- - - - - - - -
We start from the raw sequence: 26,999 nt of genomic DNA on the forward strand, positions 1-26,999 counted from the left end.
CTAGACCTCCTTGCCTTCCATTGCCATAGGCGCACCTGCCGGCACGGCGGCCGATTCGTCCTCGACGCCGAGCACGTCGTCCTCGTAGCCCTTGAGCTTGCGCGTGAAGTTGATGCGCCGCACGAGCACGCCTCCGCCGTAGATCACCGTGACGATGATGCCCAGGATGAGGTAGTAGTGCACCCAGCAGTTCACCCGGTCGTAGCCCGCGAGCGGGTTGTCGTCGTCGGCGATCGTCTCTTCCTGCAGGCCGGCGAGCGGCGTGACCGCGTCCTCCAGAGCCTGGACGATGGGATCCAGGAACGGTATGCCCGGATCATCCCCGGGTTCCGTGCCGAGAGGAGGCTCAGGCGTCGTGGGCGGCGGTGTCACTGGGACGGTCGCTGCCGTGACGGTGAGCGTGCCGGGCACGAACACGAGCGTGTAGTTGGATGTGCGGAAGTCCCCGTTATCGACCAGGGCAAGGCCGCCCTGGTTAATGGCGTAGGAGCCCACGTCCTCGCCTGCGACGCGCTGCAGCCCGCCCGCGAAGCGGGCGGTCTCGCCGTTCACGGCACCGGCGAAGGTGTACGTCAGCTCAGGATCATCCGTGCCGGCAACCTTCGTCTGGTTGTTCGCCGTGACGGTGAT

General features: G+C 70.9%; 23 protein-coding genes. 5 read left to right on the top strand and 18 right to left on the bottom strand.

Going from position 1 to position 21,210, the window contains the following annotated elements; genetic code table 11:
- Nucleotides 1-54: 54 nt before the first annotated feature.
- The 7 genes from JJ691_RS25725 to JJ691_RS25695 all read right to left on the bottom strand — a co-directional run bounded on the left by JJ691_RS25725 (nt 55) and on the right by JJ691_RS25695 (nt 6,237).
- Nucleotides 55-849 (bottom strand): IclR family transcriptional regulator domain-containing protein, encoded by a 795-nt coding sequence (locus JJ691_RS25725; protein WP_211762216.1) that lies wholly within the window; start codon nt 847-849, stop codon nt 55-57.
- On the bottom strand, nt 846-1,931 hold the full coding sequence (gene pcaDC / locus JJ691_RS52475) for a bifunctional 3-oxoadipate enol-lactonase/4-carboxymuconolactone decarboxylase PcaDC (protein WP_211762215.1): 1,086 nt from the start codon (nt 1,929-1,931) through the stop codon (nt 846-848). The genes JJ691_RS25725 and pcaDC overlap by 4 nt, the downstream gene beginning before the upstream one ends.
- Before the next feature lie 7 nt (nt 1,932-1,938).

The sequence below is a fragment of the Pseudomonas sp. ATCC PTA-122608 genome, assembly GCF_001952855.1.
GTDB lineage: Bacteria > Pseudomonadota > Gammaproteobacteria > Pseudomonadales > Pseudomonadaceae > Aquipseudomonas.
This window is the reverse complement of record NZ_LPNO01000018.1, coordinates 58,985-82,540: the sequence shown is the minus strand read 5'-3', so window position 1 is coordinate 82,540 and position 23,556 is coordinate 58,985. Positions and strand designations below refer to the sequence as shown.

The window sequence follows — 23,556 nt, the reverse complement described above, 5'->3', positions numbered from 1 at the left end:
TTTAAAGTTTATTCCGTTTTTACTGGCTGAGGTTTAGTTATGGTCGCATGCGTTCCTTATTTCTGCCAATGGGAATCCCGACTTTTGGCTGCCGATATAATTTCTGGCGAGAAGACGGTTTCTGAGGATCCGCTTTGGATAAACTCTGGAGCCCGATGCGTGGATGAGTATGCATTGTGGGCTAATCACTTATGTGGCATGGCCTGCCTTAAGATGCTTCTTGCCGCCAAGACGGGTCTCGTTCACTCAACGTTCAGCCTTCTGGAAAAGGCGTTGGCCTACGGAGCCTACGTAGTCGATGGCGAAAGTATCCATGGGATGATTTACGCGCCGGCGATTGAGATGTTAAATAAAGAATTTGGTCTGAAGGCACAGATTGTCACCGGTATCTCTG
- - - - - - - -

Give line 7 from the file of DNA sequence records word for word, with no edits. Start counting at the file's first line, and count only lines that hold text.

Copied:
- Nucleotides 55-849 (bottom strand): IclR family transcriptional regulator domain-containing protein, encoded by a 795-nt coding sequence (locus JJ691_RS25725; protein WP_211762216.1) that lies wholly within the window; start codon nt 847-849, stop codon nt 55-57.